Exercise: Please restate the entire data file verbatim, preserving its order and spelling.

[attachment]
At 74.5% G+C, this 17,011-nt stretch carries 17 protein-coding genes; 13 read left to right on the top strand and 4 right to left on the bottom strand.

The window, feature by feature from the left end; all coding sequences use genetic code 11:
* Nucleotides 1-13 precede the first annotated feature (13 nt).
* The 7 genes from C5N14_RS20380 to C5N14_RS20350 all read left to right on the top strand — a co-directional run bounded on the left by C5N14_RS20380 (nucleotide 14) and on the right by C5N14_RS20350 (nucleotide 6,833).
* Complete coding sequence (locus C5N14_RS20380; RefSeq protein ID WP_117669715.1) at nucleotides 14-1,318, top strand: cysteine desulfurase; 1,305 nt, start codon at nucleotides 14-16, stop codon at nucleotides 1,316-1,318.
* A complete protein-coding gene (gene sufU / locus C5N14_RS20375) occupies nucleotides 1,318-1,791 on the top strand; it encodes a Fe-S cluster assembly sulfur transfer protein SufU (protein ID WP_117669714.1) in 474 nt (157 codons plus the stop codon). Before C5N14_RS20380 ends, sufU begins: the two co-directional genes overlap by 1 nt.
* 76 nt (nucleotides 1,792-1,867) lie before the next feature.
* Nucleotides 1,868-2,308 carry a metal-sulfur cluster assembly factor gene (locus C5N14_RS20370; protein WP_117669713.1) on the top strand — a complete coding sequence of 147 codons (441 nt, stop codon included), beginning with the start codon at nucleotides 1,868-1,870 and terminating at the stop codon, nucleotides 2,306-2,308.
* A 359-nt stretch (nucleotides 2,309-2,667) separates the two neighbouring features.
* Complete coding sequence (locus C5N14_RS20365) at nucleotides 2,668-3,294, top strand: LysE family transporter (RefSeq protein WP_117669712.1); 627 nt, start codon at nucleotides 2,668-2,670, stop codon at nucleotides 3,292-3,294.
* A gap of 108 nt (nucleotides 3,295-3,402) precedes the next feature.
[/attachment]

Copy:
At 74.5% G+C, this 17,011-nt stretch carries 17 protein-coding genes; 13 read left to right on the top strand and 4 right to left on the bottom strand.

The window, feature by feature from the left end; all coding sequences use genetic code 11:
* Nucleotides 1-13 precede the first annotated feature (13 nt).
* The 7 genes from C5N14_RS20380 to C5N14_RS20350 all read left to right on the top strand — a co-directional run bounded on the left by C5N14_RS20380 (nucleotide 14) and on the right by C5N14_RS20350 (nucleotide 6,833).
* Complete coding sequence (locus C5N14_RS20380; RefSeq protein ID WP_117669715.1) at nucleotides 14-1,318, top strand: cysteine desulfurase; 1,305 nt, start codon at nucleotides 14-16, stop codon at nucleotides 1,316-1,318.
* A complete protein-coding gene (gene sufU / locus C5N14_RS20375) occupies nucleotides 1,318-1,791 on the top strand; it encodes a Fe-S cluster assembly sulfur transfer protein SufU (protein ID WP_117669714.1) in 474 nt (157 codons plus the stop codon). Before C5N14_RS20380 ends, sufU begins: the two co-directional genes overlap by 1 nt.
* 76 nt (nucleotides 1,792-1,867) lie before the next feature.
* Nucleotides 1,868-2,308 carry a metal-sulfur cluster assembly factor gene (locus C5N14_RS20370; protein WP_117669713.1) on the top strand — a complete coding sequence of 147 codons (441 nt, stop codon included), beginning with the start codon at nucleotides 1,868-1,870 and terminating at the stop codon, nucleotides 2,306-2,308.
* A 359-nt stretch (nucleotides 2,309-2,667) separates the two neighbouring features.
* Complete coding sequence (locus C5N14_RS20365) at nucleotides 2,668-3,294, top strand: LysE family transporter (RefSeq protein WP_117669712.1); 627 nt, start codon at nucleotides 2,668-2,670, stop codon at nucleotides 3,292-3,294.
* A gap of 108 nt (nucleotides 3,295-3,402) precedes the next feature.